Project 1: 100 photos

On Thursday (18/8/16) I undertook the first photographic project of making 100 images in 30 mins. I chose to do it along the river Deben starting at Dock Lane, Melton. This is an area I know fairly well but haven’t done much photography there in the past.

An interesting exercise that didn’t actually phase me but in some ways I failed! In fact it took me 39 mins to shoot off 100 photos. I cracked on with it because I had to but it was, and felt quite alien to how I would normally work. Normally I prefer a more measured and laboured approach with bits of pondering about camera angles and the like. Of course this wasn’t about that and I appreciate it was about quantity over quality.

What did slow me down was technique. Having read the introductory notes in the FiP course book, I set my camera up for manual operation. The result was that I was far too sluggish for I have become lazy since going digital, letting the camera do too much work. Going manual has put me on a steep learning curve but I’ll climb it – after all, I was completely manual in my film days.

I’m not sure if I’m suppose to publish all 100 images so I’ve held back from big task. However, from 100 photos I selected two to use with the other exercises in Project 1. They created these images using Photoshop Elements.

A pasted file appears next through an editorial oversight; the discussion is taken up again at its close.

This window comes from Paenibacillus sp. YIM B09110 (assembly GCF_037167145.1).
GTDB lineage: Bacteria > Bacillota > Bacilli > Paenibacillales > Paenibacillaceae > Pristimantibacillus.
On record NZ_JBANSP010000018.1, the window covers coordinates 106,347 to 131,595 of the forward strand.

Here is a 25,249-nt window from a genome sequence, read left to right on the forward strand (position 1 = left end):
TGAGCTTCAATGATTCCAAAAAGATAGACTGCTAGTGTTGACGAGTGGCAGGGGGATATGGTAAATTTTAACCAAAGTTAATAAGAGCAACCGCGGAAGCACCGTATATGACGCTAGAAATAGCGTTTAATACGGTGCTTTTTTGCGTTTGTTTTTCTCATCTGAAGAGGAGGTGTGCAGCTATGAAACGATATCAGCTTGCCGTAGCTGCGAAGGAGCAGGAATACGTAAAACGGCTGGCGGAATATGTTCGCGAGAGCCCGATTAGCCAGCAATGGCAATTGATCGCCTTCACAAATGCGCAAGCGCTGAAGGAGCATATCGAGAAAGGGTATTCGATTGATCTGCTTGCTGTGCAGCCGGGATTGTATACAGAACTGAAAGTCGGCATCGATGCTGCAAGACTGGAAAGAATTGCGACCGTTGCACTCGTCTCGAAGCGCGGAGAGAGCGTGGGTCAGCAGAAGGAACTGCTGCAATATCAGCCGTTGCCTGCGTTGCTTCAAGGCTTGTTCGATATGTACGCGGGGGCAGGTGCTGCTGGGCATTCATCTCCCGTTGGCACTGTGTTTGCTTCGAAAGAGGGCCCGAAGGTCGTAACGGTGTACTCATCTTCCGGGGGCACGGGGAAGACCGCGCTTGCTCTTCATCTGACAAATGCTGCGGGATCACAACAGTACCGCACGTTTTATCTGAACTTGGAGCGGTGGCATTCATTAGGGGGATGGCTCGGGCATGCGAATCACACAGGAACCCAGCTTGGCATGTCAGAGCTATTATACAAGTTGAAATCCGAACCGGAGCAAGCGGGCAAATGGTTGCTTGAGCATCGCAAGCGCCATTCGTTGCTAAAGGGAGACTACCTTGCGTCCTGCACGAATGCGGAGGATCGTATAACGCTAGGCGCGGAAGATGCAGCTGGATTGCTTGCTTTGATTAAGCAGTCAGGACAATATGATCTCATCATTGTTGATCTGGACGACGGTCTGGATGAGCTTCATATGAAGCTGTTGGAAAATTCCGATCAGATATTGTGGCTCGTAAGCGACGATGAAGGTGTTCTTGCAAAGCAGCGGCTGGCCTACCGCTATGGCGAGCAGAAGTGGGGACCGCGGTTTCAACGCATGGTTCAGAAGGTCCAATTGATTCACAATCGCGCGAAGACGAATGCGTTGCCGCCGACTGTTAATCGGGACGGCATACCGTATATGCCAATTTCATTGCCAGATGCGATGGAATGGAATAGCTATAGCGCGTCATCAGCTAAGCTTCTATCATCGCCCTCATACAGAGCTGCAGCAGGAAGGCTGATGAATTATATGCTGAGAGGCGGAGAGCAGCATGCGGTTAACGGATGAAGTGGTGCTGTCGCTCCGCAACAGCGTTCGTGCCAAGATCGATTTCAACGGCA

DSC_0003 blog


13th August 2016: the beginning


I’m going through the introductory stuff the OCA has asked me to do and one of these is an introductory course about studying in HE. It asked me to list why I wanted to do the course and recommended putting in a learning log – so here are!

The reason ran thus:

  1. I want to develop my own stylistic approach – my own vision
  1. I’d like to improve my technique – the technical stuff about cameras lens, lighting, photoshop etc
  1. Developing a greater understanding of the art of photography – the work of other photographers
  1. It feels long over due – I’ve wanted to do something like this for many years
  1. I am interested in the arts in general but have felt drawn to photography as an art form.

Numbers 2 and 3 are close and could easily be swapped around on some days.


Now for some concerns:

  1. With competing pressures on my free time, will I have the time?
  2. Will I be able to do it? Thinking like an artist, this is quite different from my social       science background.
  3. Been able to bring together a portfolio of work to representing something
  4. Other things are important to me too and I wouldn’t want to change them much – but deep down I feel something will have to ‘give’
  1. Explaining to others that this ‘journey’ is not about becoming someone who could turn half decent wedding photos but developing me into an artist

It then asked me to write an analytic report and it wrote this:

I feel excited about enrolling on this course. I know I have concerns about time pressures and even some about whether I can actually develop my skills and appreciation to become an artist but right now I feel like I’m embarking on journey.

This journey is long over due. Since 1984, when I passed a photography O level at night-class, I’ve had an appreciation for photography as an art form. Life and its challenges and commitments kept me away from formal study of photography. But the love of the art form has always being present and a camera has never been far away either.